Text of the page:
Lisbon - Portugal, 17-21 September

Post-meeting tour

Visit to LTER site – Mondego Estuary

The Mondego River drains a catchment area of approximately 6670 Km2 and its valley, which is very steep in upstream sections, forms a large alluvial plain consisting of good agricultural land downstream from Coimbra.

Since the 1960s, the Mondego catchment area underwent a large scale morphological modification, involving the construction of stone walls and small water reservoirs, to regulate the river water flow and enlarge the harbour facilities. The aim was to control floods, improve the uses of water resources, namely regarding populations, industries, and agriculture, and produce electric power. The works continued during the 1970s and the 1980s, although the original plan was only partially accomplished. Nevertheless, interventions caused a strong anthropogenic impact in to the system, modifying the riverbed topography and changing the system hydrodynamics.

The entire catchment area drainage contributes presently with a high anthropogenic loading of nutrients and several chemicals into the Mondego estuary (Western coast of Portugal - North Atlantic Ocean Eco-region), which as many other coastal and marine water bodies have experienced what may be named as cultural eutrophication. Besides, the estuary supports industrial activities, salt-works, and aquaculture farms, and is location of Figueira da Foz, a harbour and a centre of seasonal touristic activity.

The Mondego estuary is a relatively small (1600 ha) warm-temperate polyhaline intertidal system, which receives the agricultural runoff from 15 000 ha of upstream cultivated land (mainly rice fields). Its terminal part is 7 km long and is 2-3 km across at its widest part, consisting of two arms, north and south, separated by the Murraceira Island.
The two arms of the estuary have very different hydrographic characteristics. The north arm is deeper (5-10 m during high tide, tidal range 0.5-3.5 m), constituting the main navigation channel and the location of the harbour. The south arm is shallower (2-4 m during high tide), and is characterised by large areas of intertidal flats exposed during low tide.

In the early 1990s the south arm was rather silted up in the upstream areas, which caused the Mondego outflow to run essentially through the north arm. The water circulation in the south arm was mostly due to tides and to the relatively small fresh water input of a tributary, the Pranto River, which was artificially controlled by a sluice, located at 3 km from the confluence with the south arm of the estuary. In addition, due to differences in depth, the penetration of the tide was faster in the north arm, causing daily changes in salinity to be much stronger, whereas daily temperature changes were higher in the south arm.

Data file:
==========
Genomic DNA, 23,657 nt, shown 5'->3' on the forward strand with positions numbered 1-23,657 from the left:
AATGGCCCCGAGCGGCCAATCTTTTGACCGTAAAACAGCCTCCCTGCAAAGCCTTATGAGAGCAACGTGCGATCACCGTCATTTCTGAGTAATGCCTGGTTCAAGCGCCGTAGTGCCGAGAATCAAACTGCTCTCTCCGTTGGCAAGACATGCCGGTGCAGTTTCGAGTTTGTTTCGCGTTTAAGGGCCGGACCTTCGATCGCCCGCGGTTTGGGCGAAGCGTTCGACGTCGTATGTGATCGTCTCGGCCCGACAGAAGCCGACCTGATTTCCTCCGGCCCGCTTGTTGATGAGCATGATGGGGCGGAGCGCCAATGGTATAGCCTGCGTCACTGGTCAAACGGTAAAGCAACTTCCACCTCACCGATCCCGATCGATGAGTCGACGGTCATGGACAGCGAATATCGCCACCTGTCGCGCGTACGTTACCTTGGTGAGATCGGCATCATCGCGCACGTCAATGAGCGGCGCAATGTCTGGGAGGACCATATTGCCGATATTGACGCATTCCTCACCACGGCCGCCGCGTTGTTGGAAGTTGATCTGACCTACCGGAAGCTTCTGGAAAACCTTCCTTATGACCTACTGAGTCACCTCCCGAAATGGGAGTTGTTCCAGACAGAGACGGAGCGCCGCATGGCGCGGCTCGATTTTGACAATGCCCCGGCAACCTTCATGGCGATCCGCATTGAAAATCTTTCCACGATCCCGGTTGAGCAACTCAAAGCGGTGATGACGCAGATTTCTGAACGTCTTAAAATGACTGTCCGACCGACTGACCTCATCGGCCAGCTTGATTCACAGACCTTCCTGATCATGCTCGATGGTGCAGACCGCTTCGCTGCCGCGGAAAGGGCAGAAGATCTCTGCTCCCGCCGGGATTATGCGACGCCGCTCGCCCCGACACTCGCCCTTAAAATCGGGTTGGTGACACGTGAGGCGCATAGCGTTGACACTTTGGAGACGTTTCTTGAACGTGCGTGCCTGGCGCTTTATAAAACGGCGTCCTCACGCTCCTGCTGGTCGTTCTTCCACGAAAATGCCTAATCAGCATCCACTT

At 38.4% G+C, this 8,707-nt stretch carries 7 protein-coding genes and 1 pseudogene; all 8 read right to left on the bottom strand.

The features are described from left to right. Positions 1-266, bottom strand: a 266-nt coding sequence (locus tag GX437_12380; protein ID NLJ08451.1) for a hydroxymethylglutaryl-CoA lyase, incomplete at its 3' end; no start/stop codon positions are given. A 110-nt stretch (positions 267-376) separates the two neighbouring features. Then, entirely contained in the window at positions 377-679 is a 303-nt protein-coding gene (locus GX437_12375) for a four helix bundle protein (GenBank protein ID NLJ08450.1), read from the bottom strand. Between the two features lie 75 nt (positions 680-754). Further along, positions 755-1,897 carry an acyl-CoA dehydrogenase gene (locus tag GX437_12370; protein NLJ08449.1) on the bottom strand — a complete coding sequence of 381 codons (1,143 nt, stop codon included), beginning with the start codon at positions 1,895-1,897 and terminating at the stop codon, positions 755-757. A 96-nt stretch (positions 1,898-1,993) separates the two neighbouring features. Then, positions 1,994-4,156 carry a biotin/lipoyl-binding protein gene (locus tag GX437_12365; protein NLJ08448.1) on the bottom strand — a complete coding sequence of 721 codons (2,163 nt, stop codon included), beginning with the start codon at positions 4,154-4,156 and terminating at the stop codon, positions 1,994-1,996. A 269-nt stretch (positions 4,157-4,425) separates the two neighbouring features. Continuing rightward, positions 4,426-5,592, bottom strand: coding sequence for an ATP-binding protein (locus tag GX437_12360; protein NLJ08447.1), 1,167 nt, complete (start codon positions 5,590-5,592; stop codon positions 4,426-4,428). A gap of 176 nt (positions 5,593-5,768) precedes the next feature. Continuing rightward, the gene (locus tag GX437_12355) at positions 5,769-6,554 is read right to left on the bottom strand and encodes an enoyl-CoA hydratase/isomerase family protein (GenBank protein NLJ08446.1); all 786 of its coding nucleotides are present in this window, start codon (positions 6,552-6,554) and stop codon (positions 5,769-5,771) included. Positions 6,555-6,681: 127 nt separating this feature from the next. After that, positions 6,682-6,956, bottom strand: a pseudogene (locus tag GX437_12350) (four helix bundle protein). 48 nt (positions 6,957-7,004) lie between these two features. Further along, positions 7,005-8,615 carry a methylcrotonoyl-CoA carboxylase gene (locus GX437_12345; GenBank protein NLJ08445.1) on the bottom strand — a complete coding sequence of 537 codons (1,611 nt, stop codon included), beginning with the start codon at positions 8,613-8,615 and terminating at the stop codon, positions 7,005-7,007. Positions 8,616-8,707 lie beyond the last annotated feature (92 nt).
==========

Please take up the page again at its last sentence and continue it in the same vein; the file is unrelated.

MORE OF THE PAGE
Measures involving an ample re-establishment of the communication between the two estuarine channels were proposed and subsequently applied. Such intervention, as a matter of fact fully compliant with the new European Marine Strategy, was undertaken during the spring of 2006 and concluded the 6 of May. This created a rare opportunity of obtaining inestimable new knowledge, both theoretical and empirical, by investigating the system’s response through a comprehensive comparison of the former and present situations, taking into account the most relevant ecological quality elements.

Visit Program (22 nd September)

8:30 – Departure from Lisbon
10:45 – Arrival to Montemor-o-velho Castle to observe the all the low Mondego view.
11:30 – Stop at Ereira Bridge considered the connection area between the river and the Mondego Estuary.
12:00 – Lunch at Figueira da Foz in a typical fish restaurant.
13:45 – Visit to the Low Estuary with stops at:

  • North arm
  • Monitoring Station
  • South arm
  • Salt eco-museum
  • Alvo sluice (Pranto)


17:30 – Departure to Lisbon
19:30 – Arrival to Lisbon

Map of the Lower Mondego river and estuary